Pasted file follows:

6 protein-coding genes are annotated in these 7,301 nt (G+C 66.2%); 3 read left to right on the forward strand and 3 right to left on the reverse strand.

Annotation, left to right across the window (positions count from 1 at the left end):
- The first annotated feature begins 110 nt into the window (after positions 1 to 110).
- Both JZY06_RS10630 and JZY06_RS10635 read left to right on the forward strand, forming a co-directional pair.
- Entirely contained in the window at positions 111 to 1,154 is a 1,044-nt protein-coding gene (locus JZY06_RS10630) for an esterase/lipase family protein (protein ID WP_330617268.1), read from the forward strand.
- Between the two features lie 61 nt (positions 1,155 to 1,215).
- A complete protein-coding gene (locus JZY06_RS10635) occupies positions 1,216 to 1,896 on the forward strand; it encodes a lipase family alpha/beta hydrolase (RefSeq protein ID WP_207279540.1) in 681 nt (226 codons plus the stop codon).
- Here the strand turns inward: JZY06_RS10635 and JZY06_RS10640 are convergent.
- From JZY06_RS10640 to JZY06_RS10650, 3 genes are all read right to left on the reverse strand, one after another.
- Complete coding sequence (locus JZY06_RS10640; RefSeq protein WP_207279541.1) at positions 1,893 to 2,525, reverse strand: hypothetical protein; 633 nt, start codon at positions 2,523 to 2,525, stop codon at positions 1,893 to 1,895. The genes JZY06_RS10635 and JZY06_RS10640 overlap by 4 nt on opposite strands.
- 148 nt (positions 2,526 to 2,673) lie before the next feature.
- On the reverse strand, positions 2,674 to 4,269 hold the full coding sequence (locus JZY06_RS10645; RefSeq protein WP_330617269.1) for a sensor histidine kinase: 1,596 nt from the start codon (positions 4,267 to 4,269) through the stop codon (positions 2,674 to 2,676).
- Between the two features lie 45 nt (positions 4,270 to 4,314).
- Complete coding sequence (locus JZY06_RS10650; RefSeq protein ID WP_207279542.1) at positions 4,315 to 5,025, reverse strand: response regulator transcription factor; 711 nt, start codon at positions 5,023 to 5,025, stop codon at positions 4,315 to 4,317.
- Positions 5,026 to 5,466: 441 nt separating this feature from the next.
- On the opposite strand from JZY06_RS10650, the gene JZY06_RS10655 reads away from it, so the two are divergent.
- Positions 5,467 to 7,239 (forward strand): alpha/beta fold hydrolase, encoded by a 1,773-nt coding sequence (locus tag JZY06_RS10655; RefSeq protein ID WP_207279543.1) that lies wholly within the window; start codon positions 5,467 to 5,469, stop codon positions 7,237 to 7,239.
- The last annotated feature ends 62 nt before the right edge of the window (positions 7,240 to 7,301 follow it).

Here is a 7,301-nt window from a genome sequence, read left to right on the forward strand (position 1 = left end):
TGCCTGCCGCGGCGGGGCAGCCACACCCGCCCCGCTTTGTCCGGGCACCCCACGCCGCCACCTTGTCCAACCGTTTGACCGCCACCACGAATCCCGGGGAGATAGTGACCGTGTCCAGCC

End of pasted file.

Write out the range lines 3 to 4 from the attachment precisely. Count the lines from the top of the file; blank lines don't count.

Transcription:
- The first annotated feature begins 110 nt into the window (after positions 1 to 110).
- Both JZY06_RS10630 and JZY06_RS10635 read left to right on the forward strand, forming a co-directional pair.